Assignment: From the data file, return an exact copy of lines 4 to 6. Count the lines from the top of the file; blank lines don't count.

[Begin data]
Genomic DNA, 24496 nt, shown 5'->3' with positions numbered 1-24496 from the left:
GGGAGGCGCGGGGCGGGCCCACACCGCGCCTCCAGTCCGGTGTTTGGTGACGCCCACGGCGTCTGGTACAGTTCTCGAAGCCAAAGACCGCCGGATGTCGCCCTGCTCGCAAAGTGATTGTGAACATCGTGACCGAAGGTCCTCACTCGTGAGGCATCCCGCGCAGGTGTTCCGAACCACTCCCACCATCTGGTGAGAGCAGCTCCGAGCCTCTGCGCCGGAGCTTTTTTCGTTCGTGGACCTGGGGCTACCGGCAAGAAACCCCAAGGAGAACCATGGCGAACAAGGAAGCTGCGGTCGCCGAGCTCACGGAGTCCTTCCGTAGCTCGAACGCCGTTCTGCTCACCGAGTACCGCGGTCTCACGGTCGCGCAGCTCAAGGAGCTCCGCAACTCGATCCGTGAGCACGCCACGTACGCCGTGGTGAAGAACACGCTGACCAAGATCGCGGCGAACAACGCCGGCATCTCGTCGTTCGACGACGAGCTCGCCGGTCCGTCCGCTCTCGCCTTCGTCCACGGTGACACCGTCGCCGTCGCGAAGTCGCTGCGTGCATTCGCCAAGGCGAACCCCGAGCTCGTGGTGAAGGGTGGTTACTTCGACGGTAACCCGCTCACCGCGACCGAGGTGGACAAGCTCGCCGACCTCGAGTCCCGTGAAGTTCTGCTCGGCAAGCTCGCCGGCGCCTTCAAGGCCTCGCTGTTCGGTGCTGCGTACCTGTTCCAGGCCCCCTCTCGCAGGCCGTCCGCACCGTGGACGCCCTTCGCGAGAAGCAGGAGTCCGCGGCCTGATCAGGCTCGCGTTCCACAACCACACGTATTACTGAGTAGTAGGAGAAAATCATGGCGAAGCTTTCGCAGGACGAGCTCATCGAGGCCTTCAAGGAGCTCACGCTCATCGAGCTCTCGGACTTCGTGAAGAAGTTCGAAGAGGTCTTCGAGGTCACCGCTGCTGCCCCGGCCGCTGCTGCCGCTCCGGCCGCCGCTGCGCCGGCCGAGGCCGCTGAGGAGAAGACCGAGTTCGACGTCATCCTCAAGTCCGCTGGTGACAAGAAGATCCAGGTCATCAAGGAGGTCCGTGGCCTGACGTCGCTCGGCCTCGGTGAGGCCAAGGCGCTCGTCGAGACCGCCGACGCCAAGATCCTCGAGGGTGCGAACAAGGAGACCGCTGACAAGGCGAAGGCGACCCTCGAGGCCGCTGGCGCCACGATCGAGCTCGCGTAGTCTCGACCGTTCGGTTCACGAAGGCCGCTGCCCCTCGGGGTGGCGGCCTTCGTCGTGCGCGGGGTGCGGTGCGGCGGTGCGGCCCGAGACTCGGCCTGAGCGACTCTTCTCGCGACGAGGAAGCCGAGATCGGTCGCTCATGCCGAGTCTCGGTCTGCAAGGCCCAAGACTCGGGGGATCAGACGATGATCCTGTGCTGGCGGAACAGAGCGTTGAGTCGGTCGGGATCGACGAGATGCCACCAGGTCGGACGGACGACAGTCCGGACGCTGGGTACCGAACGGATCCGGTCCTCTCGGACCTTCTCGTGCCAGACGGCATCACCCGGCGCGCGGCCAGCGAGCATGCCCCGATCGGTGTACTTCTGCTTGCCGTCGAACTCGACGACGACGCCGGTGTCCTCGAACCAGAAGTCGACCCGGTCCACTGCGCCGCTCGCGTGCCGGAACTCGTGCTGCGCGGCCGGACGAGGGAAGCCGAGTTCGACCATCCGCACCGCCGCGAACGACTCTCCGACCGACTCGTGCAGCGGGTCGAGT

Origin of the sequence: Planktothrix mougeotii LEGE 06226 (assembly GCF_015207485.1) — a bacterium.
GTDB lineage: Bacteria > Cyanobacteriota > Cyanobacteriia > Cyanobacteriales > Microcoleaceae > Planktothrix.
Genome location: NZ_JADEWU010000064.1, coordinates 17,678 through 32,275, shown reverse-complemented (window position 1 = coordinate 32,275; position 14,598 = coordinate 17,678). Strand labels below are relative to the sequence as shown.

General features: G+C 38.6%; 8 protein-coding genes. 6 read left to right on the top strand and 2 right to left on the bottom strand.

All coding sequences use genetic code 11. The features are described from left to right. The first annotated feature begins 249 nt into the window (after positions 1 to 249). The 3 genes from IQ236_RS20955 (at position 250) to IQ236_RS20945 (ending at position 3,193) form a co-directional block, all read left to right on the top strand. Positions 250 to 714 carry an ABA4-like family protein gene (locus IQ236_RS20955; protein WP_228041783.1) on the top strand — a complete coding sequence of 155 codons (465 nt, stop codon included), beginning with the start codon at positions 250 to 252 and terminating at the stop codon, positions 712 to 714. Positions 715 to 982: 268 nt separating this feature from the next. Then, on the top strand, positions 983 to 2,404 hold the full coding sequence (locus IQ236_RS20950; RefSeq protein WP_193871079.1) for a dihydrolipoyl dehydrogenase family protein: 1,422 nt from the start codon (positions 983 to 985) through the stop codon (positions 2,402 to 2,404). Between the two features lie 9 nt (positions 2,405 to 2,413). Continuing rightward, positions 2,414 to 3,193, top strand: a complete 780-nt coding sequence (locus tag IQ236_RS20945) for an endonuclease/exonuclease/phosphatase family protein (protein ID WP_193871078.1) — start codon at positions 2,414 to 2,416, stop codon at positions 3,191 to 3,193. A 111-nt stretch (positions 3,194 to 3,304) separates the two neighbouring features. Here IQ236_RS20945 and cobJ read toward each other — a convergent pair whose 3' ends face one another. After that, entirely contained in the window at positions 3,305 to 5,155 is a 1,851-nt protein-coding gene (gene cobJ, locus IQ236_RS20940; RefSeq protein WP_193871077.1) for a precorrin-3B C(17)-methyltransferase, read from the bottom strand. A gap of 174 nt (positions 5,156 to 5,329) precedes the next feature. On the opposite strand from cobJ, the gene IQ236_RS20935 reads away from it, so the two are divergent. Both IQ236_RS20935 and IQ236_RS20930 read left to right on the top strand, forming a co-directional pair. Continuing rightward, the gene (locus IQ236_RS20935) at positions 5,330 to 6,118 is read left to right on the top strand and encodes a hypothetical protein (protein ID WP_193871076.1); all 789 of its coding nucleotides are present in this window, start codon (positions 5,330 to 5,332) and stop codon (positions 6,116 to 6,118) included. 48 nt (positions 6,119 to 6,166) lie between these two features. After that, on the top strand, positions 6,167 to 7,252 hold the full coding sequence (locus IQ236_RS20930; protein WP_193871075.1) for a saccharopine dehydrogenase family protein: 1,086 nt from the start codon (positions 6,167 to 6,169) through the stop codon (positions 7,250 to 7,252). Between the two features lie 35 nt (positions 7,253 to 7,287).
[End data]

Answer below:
GTDB lineage: Bacteria > Cyanobacteriota > Cyanobacteriia > Cyanobacteriales > Microcoleaceae > Planktothrix.
Genome location: NZ_JADEWU010000064.1, coordinates 17,678 through 32,275, shown reverse-complemented (window position 1 = coordinate 32,275; position 14,598 = coordinate 17,678). Strand labels below are relative to the sequence as shown.

General features: G+C 38.6%; 8 protein-coding genes. 6 read left to right on the top strand and 2 right to left on the bottom strand.